Reentry into American suburbia, if only for a week, was not the shock I expected. I visited for a weekend in November and felt unsure about English phrases as I rode the brakes on the toll road home; this time my voice slipped back to the place in my throat to where all the English sounds are made and I'm offer silent prayers of thanks as I speed through the automatic toll lanes. However, the sweater of my old life doesn't quite fit anymore, I can already tell. Not in a sweeping, "I've-outgrown-this" sense--if anything, I've shrunk--but in the way that you know a friend's sweater is your friend's and not yours--the sleeves are taut even though you bunch yours, the shoulder seams hit your blades in a weird spot and carry a strange weight, the collar is a little tight. I tend toward thinking that the time I spent in other cities and jobs and stages is somehow lost or unredeemed instead of viewing it as a time that was apportioned its exact worth--I dialed 1-800, I placed my order, I ripped off the tags and rolled around in the grass. In my longing for what was, I forget that "was" was once "is", and I occupied the moment as best I knew how--after all, aren't I trying now? To try to hop the wormhole would make the past less consecutive and constructive, not more. Nevertheless, trusting past Payton has proven difficult.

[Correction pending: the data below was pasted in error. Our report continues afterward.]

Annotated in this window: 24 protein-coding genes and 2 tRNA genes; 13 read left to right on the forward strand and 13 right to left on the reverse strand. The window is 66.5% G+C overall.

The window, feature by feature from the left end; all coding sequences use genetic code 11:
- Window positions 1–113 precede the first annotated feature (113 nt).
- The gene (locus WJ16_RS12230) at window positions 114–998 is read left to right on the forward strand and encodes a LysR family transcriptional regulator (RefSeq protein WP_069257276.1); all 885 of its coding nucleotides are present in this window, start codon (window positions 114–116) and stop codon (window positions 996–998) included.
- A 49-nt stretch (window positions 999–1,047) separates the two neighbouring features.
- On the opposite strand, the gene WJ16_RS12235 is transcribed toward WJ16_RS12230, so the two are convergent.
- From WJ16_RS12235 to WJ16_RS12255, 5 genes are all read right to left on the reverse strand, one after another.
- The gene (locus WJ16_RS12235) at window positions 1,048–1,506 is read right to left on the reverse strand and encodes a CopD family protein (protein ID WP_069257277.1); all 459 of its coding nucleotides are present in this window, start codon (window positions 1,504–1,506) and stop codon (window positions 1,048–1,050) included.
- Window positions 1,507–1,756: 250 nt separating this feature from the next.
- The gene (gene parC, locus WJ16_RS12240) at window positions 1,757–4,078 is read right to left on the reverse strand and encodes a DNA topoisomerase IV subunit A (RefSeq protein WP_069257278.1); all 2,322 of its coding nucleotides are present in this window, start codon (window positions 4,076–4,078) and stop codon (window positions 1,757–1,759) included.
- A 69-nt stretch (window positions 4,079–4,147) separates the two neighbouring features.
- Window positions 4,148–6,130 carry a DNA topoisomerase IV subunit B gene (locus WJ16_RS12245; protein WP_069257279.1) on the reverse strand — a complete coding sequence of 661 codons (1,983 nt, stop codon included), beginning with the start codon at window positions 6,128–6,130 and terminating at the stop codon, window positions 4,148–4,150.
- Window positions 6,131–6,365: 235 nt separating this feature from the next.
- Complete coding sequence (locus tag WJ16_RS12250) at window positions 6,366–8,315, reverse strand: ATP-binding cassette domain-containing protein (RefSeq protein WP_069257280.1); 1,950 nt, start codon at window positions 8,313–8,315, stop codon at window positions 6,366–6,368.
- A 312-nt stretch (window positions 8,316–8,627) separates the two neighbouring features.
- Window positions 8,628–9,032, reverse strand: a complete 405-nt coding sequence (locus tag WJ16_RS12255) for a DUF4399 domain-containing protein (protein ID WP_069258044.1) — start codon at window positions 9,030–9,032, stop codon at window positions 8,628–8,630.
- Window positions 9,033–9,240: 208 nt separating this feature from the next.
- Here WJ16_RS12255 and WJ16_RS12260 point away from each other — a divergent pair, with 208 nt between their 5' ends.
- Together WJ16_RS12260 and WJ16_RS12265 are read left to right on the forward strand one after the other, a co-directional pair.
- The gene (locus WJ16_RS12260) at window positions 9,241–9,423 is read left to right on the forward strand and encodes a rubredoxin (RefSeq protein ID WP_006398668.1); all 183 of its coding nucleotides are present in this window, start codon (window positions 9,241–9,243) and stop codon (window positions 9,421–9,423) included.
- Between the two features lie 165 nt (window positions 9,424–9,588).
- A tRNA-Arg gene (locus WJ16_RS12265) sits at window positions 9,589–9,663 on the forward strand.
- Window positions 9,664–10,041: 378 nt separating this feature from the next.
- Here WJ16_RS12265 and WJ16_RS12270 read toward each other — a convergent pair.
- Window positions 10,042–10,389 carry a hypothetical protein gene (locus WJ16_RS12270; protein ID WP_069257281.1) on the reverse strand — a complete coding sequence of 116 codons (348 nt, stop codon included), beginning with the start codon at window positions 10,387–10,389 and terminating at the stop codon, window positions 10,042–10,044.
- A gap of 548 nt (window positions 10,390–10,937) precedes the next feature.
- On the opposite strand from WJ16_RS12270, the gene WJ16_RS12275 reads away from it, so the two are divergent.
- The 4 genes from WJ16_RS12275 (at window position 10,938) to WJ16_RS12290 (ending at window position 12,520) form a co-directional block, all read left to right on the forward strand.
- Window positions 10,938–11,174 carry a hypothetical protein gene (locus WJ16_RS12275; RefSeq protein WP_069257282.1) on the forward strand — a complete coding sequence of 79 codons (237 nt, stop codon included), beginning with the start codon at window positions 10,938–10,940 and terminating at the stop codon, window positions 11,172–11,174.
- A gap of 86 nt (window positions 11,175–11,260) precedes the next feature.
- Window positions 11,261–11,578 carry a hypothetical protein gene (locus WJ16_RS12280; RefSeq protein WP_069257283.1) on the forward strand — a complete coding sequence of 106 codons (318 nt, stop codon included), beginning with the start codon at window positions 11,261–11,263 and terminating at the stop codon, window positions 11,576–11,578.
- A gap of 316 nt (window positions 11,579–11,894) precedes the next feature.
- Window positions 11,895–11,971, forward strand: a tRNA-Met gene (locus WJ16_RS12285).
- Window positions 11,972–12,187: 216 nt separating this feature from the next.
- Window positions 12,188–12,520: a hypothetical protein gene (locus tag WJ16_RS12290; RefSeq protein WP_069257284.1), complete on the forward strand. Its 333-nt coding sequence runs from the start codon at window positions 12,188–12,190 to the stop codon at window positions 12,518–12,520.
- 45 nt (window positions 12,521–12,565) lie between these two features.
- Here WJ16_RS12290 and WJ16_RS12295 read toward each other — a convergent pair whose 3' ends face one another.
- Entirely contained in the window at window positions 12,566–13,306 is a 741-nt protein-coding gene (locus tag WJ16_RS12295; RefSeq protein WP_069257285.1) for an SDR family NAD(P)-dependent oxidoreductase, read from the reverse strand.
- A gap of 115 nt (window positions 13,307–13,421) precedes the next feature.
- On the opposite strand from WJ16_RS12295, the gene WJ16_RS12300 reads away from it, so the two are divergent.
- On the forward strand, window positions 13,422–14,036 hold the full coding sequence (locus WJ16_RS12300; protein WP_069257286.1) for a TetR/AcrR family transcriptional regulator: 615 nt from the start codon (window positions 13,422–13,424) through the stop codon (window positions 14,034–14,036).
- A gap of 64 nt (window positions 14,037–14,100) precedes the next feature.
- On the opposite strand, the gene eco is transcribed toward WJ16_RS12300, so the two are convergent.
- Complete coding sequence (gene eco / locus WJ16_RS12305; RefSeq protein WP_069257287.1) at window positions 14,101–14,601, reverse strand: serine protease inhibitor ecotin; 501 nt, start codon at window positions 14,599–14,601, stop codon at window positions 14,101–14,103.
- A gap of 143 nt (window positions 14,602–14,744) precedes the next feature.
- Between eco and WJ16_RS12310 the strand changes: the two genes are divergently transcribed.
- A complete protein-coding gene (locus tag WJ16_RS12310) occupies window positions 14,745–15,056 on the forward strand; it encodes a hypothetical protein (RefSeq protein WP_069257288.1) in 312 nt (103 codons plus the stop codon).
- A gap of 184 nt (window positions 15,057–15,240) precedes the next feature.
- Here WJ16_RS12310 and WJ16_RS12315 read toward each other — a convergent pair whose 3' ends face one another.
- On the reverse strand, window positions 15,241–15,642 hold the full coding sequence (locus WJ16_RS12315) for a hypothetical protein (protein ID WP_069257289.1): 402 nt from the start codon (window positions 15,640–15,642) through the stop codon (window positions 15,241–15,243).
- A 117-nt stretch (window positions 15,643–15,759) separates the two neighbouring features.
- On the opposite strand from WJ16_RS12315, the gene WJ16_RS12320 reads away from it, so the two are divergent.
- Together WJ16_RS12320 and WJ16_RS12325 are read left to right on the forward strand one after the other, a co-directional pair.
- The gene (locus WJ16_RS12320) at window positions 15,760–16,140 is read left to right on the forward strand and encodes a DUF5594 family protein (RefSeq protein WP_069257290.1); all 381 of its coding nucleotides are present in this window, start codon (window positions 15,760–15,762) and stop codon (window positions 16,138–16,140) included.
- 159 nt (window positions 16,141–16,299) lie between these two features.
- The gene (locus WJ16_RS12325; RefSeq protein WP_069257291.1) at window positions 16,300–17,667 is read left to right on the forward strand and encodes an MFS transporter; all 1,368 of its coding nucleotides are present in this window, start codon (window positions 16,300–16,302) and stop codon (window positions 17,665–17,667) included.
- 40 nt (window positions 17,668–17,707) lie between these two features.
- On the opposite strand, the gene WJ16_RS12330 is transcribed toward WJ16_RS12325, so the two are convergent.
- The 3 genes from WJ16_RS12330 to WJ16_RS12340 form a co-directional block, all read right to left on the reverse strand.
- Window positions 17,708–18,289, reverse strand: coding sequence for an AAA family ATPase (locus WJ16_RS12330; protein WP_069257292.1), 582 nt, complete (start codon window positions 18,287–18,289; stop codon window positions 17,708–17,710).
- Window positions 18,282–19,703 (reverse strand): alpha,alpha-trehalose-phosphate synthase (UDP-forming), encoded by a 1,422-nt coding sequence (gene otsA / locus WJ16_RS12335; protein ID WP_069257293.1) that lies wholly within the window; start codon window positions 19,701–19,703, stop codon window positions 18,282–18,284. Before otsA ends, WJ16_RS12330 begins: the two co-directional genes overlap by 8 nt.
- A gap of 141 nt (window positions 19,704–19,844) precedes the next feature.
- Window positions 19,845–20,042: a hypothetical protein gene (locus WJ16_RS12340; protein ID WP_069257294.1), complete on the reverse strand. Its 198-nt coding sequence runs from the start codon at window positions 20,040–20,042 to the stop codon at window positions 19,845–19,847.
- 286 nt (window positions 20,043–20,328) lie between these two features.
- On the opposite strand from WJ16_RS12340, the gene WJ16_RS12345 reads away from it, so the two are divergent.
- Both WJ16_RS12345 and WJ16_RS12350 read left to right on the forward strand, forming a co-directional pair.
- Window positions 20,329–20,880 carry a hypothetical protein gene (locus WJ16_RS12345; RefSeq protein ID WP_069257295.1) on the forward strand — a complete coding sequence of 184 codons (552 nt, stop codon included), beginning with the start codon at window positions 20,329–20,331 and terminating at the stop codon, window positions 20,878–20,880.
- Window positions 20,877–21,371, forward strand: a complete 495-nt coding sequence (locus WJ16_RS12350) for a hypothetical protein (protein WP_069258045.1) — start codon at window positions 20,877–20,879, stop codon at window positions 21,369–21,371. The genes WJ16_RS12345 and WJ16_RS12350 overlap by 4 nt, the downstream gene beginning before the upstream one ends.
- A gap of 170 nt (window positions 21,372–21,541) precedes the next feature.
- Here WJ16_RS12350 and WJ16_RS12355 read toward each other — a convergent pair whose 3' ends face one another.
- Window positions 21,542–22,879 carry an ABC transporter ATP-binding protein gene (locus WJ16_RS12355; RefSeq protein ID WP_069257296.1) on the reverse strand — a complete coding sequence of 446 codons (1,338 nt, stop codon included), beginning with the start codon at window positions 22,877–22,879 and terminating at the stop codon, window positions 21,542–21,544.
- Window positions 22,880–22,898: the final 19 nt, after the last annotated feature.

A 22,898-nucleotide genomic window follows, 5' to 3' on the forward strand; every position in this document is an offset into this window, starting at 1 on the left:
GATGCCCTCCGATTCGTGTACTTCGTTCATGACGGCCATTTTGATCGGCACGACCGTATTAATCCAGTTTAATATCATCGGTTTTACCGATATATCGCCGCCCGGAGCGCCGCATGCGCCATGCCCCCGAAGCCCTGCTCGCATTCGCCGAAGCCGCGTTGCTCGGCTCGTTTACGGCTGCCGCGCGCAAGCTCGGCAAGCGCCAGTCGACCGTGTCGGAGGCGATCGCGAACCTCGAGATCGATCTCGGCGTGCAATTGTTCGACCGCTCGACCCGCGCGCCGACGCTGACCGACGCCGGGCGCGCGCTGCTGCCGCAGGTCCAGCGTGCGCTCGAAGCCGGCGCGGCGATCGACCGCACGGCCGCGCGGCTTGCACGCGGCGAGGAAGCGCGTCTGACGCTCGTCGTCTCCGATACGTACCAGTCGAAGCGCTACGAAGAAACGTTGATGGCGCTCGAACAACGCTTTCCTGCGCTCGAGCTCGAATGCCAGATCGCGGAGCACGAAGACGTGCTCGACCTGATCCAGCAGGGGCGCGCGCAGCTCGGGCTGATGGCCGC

Can we acknowledge how much better we would've been or would've done while being kind to previous iterations of ourselves? Is there a way that regret can be propulsive, moving us toward what we won't or will do in the ever-onward march?
I needed snow; God knew I did. It gives you a chance to make a path and see your steps exactly as you laid them out, and then see them wiped away the next morning. The cold jolts our lungs, the white blinds our eyes, the newness of our world has us examining bushes as if we really knew the beauty they held. I saw fields on their own terms, not as a future quarter-acre servings of the American Dream. I walked on paths made inhospitable by the fierce neutrality of nature--don't you know that's where I walk? How dare you ice over? A snowfield makes you feel so insignificant and full of canyons and U-turns that you want to hide your face, but it's the canvas to your body brush, inviting you to soak your friend's sweater in sweat and vapor until it tightens up and fits again and makes you warm, expended, significant.